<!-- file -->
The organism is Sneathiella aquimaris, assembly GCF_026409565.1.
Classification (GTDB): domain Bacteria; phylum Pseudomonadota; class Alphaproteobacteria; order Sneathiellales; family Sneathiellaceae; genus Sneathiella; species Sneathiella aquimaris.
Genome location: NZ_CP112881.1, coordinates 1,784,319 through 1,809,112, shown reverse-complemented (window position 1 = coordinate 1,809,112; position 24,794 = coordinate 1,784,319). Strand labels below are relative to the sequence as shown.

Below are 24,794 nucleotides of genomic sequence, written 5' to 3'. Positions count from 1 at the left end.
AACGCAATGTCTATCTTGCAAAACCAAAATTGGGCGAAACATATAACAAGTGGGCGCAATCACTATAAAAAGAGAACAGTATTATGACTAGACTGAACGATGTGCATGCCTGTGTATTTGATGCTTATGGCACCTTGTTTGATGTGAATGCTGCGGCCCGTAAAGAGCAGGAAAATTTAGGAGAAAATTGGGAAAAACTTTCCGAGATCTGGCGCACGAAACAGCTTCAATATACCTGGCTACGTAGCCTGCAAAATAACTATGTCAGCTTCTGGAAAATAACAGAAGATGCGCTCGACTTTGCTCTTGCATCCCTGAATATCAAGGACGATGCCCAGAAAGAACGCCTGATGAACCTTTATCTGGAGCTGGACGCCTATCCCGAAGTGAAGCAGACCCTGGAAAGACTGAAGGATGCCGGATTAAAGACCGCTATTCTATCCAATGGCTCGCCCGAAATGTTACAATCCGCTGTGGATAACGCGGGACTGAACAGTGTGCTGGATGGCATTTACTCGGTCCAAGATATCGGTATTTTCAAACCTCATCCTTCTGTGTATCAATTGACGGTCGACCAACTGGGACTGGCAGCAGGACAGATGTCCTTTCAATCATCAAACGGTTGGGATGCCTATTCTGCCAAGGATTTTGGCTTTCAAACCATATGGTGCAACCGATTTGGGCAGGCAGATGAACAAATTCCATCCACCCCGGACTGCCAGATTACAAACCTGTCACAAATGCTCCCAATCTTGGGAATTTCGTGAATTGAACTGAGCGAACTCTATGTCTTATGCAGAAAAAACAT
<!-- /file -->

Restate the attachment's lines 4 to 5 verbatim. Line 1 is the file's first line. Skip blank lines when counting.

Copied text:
Below are 24,794 nucleotides of genomic sequence, written 5' to 3'. Positions count from 1 at the left end.
AACGCAATGTCTATCTTGCAAAACCAAAATTGGGCGAAACATATAACAAGTGGGCGCAATCACTATAAAAAGAGAACAGTATTATGACTAGACTGAACGATGTGCATGCCTGTGTATTTGATGCTTATGGCACCTTGTTTGATGTGAATGCTGCGGCCCGTAAAGAGCAGGAAAATTTAGGAGAAAATTGGGAAAAACTTTCCGAGATCTGGCGCACGAAACAGCTTCAATATACCTGGCTACGTAGCCTGCAAAATAACTATGTCAGCTTCTGGAAAATAACAGAAGATGCGCTCGACTTTGCTCTTGCATCCCTGAATATCAAGGACGATGCCCAGAAAGAACGCCTGATGAACCTTTATCTGGAGCTGGACGCCTATCCCGAAGTGAAGCAGACCCTGGAAAGACTGAAGGATGCCGGATTAAAGACCGCTATTCTATCCAATGGCTCGCCCGAAATGTTACAATCCGCTGTGGATAACGCGGGACTGAACAGTGTGCTGGATGGCATTTACTCGGTCCAAGATATCGGTATTTTCAAACCTCATCCTTCTGTGTATCAATTGACGGTCGACCAACTGGGACTGGCAGCAGGACAGATGTCCTTTCAATCATCAAACGGTTGGGATGCCTATTCTGCCAAGGATTTTGGCTTTCAAACCATATGGTGCAACCGATTTGGGCAGGCAGATGAACAAATTCCATCCACCCCGGACTGCCAGATTACAAACCTGTCACAAATGCTCCCAATCTTGGGAATTTCGTGAATTGAACTGAGCGAACTCTATGTCTTATGCAGAAAAAACAT